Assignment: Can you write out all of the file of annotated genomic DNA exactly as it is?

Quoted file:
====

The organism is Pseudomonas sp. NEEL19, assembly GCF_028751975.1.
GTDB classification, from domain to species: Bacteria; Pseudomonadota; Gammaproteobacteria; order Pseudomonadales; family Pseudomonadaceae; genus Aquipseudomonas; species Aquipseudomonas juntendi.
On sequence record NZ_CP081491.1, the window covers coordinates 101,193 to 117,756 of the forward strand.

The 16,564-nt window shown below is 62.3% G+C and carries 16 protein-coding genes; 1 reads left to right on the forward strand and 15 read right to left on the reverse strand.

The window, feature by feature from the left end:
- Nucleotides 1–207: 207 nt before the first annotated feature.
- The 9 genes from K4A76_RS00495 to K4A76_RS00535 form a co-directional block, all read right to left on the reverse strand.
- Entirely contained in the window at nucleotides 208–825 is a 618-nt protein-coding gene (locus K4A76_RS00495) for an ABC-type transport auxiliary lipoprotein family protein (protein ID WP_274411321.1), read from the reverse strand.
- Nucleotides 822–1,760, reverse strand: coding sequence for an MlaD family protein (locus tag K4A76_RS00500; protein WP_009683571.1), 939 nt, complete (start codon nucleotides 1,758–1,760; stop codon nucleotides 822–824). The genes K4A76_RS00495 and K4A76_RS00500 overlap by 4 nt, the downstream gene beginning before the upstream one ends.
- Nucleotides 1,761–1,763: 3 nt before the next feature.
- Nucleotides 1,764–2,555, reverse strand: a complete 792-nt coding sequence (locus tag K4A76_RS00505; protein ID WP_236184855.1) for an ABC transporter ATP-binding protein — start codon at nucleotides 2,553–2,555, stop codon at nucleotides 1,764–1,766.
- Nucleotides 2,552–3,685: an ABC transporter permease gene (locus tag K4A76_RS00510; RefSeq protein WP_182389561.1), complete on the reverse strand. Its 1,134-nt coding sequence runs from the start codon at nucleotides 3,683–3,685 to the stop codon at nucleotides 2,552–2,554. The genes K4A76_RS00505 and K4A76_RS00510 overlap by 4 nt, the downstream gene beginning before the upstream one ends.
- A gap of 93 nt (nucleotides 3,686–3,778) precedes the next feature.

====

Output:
The organism is Pseudomonas sp. NEEL19, assembly GCF_028751975.1.
GTDB classification, from domain to species: Bacteria; Pseudomonadota; Gammaproteobacteria; order Pseudomonadales; family Pseudomonadaceae; genus Aquipseudomonas; species Aquipseudomonas juntendi.
On sequence record NZ_CP081491.1, the window covers coordinates 101,193 to 117,756 of the forward strand.

The 16,564-nt window shown below is 62.3% G+C and carries 16 protein-coding genes; 1 reads left to right on the forward strand and 15 read right to left on the reverse strand.

The window, feature by feature from the left end:
- Nucleotides 1–207: 207 nt before the first annotated feature.
- The 9 genes from K4A76_RS00495 to K4A76_RS00535 form a co-directional block, all read right to left on the reverse strand.
- Entirely contained in the window at nucleotides 208–825 is a 618-nt protein-coding gene (locus K4A76_RS00495) for an ABC-type transport auxiliary lipoprotein family protein (protein ID WP_274411321.1), read from the reverse strand.
- Nucleotides 822–1,760, reverse strand: coding sequence for an MlaD family protein (locus tag K4A76_RS00500; protein WP_009683571.1), 939 nt, complete (start codon nucleotides 1,758–1,760; stop codon nucleotides 822–824). The genes K4A76_RS00495 and K4A76_RS00500 overlap by 4 nt, the downstream gene beginning before the upstream one ends.
- Nucleotides 1,761–1,763: 3 nt before the next feature.
- Nucleotides 1,764–2,555, reverse strand: a complete 792-nt coding sequence (locus tag K4A76_RS00505; protein ID WP_236184855.1) for an ABC transporter ATP-binding protein — start codon at nucleotides 2,553–2,555, stop codon at nucleotides 1,764–1,766.
- Nucleotides 2,552–3,685: an ABC transporter permease gene (locus tag K4A76_RS00510; RefSeq protein WP_182389561.1), complete on the reverse strand. Its 1,134-nt coding sequence runs from the start codon at nucleotides 3,683–3,685 to the stop codon at nucleotides 2,552–2,554. The genes K4A76_RS00505 and K4A76_RS00510 overlap by 4 nt, the downstream gene beginning before the upstream one ends.
- A gap of 93 nt (nucleotides 3,686–3,778) precedes the next feature.